Magazine article Commonweal

It Still Doesn't Scan

Magazine article Commonweal

It Still Doesn't Scan

Article excerpt

In his article in this issue [pp. 14-18] expounding the strengths of Humanae vitae, Paul Murray writes with a certain authority not available to the author of the encyclical. He is emphatically not a celibate. He and his wife have lived and taught the regimen, natural family planning, that he proposes as the way to achieve the ideals of married love set forth by Paul VI. Thus he can write about sex with knowledgeable passion, and that's a large plus. Another is his irenic tone, a welcome contrast to the prosecutorial approach so often in play on this topic.

On matters of substance, Murray is right that Humanae vitae shows real appreciation for the goodness of marital sexual communion. Both Pauls are right in contending that the most-used methods of birth control make sinning against chastity easier (in a way that NFP does not); and that widespread unchastity has corrosive effects, spiritual and social. And they are right to condemn the "contraceptive ethic," if by that is meant a hedonistically inspired rejection of the deep and truly natural connection between making love and making babies.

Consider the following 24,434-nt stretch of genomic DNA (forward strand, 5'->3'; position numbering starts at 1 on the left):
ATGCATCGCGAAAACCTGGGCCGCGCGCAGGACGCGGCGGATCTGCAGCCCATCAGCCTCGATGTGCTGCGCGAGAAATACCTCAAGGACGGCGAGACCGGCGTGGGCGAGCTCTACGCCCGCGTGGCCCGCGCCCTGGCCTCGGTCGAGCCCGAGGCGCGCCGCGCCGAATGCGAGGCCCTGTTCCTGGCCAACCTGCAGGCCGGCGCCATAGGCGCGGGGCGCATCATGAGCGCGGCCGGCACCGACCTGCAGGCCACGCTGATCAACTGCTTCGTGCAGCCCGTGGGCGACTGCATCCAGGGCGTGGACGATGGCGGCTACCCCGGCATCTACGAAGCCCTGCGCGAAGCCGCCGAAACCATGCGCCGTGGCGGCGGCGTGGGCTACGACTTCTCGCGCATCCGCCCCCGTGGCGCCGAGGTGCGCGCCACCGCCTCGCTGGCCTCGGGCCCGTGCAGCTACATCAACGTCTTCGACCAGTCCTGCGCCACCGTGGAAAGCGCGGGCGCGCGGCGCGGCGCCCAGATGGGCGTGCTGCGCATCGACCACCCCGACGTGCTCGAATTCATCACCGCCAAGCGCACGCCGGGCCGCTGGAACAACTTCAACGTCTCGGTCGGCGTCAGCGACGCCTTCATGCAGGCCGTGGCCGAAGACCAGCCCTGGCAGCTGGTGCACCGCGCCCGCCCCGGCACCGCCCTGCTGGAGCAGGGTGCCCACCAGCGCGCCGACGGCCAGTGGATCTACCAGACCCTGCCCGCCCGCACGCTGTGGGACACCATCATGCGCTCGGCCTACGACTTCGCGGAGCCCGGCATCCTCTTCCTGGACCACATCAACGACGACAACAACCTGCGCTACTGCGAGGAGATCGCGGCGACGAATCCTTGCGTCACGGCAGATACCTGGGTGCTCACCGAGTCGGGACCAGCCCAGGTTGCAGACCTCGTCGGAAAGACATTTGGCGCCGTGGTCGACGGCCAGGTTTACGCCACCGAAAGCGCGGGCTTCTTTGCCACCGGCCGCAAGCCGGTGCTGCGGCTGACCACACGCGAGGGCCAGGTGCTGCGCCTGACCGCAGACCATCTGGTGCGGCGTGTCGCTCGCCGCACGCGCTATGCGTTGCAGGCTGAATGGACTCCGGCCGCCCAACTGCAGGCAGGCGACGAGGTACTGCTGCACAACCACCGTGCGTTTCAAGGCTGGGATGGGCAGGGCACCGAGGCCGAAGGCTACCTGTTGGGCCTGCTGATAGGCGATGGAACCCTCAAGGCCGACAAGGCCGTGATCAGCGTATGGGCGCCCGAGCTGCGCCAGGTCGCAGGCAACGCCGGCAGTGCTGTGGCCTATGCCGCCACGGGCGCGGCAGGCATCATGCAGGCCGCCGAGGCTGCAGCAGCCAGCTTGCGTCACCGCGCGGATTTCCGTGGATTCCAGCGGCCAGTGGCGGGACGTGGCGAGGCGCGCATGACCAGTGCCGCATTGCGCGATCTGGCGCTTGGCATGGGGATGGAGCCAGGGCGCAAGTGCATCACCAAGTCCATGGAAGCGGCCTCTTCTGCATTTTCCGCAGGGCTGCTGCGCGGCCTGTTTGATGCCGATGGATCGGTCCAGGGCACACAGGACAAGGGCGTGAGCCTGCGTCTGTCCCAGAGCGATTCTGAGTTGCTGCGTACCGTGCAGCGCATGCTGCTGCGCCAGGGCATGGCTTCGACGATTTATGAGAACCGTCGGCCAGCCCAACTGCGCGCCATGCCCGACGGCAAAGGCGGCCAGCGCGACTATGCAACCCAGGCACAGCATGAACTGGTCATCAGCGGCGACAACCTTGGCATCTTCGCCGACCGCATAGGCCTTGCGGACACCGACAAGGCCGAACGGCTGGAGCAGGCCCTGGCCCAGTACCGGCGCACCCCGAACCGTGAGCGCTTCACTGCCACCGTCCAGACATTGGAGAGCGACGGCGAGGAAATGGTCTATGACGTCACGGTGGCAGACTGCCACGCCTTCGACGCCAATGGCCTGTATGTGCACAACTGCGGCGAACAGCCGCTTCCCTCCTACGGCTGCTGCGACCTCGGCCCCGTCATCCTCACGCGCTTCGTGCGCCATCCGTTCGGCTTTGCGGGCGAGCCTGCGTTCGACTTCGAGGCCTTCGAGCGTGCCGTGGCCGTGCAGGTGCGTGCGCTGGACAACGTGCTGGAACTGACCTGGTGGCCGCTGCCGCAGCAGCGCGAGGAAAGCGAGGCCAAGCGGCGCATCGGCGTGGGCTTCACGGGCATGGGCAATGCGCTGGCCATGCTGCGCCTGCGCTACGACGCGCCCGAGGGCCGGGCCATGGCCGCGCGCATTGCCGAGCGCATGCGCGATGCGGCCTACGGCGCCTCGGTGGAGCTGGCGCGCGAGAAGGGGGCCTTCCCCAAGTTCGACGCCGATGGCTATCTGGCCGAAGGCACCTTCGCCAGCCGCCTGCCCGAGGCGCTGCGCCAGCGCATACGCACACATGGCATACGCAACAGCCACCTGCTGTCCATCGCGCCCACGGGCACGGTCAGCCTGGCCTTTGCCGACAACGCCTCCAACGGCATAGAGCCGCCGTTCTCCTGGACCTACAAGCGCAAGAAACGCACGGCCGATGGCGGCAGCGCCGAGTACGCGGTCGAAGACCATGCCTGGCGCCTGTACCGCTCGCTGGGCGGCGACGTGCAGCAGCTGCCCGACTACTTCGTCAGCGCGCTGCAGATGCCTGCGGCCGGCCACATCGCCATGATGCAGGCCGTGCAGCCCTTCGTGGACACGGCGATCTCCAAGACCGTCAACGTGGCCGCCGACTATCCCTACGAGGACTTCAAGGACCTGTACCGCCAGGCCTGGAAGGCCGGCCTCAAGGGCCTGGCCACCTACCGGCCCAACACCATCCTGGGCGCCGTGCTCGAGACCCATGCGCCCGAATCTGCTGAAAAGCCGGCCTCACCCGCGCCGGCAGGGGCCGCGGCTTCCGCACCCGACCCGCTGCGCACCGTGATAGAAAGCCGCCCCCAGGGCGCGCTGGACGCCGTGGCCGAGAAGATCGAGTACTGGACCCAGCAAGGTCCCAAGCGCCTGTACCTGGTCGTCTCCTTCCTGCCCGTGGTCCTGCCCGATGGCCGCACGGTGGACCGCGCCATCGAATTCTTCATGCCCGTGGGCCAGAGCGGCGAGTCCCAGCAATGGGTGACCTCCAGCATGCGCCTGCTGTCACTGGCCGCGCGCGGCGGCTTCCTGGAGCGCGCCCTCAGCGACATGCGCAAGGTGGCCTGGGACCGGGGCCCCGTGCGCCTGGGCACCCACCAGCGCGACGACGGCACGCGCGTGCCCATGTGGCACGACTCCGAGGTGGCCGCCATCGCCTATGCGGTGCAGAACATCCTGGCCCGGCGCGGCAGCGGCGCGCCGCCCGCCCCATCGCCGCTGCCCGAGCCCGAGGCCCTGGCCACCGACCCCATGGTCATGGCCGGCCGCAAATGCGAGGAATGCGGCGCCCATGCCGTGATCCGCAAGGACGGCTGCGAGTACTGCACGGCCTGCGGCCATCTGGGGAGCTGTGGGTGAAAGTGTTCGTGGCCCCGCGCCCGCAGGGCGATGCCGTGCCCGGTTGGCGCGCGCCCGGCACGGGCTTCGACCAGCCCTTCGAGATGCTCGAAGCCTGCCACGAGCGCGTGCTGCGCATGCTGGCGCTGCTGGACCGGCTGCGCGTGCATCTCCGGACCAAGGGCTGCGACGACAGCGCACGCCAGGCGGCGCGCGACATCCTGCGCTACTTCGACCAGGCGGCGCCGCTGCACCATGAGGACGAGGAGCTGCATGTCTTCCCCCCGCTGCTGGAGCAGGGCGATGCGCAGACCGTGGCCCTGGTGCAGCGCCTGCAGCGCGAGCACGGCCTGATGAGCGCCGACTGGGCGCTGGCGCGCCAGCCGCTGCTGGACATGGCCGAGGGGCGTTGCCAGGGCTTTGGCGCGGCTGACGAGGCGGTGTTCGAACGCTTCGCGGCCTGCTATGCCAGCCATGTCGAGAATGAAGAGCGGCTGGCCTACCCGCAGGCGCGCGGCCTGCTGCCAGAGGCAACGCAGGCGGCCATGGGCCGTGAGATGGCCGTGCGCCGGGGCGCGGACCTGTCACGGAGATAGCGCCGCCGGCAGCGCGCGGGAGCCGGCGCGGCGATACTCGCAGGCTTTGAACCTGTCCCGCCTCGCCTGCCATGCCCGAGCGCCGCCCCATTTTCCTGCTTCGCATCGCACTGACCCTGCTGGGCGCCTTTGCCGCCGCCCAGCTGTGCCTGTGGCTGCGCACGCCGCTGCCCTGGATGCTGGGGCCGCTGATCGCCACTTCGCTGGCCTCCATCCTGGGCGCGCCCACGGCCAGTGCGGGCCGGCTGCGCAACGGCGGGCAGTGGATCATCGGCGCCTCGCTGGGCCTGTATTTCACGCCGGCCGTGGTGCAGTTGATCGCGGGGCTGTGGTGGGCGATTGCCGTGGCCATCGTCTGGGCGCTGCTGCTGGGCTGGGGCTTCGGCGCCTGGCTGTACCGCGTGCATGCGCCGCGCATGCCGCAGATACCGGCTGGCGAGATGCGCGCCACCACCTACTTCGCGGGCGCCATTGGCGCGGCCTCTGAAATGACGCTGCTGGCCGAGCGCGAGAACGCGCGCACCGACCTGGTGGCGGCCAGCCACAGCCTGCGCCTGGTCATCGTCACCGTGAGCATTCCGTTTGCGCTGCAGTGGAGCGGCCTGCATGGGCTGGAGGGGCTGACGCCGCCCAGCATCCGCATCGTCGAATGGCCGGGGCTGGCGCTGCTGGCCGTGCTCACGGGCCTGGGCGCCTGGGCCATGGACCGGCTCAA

On other points, we are not persuaded. First, has the spread of contraception fostered disrespect for women, as Pope Paul said it would? Maybe so, in individual cases. But, though the cause of women's rights still has a long way to go, not least in the Catholic church, the global reality is that more women today claim the respect due to them, and more men support their claim, than was the case when Paul wrote. …

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